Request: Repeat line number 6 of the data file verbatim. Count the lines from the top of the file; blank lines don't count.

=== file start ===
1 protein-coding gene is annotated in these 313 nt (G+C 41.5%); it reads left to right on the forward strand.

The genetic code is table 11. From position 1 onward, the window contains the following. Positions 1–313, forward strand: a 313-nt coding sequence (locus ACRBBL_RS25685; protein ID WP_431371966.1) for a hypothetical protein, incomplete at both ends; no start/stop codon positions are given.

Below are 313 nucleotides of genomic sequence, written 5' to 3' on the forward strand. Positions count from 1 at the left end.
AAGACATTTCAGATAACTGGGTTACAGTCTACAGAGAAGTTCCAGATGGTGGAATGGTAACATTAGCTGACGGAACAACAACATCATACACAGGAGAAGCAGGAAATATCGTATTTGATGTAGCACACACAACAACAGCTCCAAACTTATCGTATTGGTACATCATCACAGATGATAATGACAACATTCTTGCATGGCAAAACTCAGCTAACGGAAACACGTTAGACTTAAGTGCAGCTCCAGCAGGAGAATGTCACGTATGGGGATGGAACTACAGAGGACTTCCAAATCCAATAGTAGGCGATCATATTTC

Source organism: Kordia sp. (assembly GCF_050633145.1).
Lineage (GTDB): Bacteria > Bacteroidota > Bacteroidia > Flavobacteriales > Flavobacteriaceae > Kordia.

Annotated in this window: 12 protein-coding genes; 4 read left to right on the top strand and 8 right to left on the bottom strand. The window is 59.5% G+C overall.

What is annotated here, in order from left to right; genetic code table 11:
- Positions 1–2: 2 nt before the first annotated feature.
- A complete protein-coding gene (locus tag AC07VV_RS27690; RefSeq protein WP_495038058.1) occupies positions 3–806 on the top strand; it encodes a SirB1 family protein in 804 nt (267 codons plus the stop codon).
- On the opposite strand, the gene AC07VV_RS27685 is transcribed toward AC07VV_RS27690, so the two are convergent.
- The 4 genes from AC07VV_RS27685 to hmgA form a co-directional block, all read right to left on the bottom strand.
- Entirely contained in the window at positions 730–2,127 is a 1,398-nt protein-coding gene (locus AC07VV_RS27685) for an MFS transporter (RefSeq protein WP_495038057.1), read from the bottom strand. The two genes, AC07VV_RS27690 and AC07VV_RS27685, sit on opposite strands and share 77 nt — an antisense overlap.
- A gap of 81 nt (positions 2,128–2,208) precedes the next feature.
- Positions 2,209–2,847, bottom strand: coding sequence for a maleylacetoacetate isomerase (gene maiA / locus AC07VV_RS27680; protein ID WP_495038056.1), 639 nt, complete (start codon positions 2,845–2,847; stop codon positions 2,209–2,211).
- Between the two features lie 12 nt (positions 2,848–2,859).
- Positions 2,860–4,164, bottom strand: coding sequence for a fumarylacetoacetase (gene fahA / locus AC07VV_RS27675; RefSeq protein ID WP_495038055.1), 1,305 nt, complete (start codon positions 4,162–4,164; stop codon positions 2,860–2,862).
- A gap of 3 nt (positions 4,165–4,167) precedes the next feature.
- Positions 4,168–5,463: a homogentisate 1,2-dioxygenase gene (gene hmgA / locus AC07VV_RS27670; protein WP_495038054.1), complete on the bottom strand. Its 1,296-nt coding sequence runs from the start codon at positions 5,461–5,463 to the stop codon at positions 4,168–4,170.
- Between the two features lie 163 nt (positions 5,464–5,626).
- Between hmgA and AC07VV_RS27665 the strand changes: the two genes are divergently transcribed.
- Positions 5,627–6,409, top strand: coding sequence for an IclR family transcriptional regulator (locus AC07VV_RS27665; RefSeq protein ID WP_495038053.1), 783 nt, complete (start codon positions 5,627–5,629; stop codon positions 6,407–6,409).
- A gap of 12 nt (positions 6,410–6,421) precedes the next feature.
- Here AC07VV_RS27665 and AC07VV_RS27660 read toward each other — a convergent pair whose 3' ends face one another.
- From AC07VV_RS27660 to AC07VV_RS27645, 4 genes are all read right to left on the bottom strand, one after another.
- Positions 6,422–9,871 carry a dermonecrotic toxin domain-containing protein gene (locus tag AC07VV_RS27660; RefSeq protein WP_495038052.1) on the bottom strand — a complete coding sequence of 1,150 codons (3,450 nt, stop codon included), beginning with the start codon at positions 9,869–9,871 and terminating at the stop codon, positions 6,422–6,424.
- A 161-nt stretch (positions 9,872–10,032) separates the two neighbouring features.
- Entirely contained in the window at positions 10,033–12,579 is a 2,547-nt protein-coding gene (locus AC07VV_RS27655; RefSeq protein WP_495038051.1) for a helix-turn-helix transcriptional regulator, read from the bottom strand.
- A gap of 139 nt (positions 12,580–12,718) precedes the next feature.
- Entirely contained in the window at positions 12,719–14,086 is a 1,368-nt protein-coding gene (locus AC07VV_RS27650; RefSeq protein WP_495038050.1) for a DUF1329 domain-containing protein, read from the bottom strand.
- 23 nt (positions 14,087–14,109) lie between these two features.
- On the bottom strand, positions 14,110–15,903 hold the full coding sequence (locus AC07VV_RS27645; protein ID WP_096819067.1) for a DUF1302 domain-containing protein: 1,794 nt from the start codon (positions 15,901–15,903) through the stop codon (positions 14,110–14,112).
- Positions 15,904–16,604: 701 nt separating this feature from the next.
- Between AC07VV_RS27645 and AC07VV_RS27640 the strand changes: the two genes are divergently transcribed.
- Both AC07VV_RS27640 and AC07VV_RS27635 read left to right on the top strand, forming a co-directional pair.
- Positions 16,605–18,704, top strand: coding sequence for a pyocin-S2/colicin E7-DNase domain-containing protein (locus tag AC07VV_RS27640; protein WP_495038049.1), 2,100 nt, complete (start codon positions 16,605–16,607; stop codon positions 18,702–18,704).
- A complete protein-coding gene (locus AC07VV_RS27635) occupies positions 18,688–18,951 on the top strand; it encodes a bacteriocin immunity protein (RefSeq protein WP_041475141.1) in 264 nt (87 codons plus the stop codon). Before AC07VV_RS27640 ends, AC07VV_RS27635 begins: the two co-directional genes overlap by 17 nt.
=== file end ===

Lineage (GTDB): Bacteria > Bacteroidota > Bacteroidia > Flavobacteriales > Flavobacteriaceae > Kordia.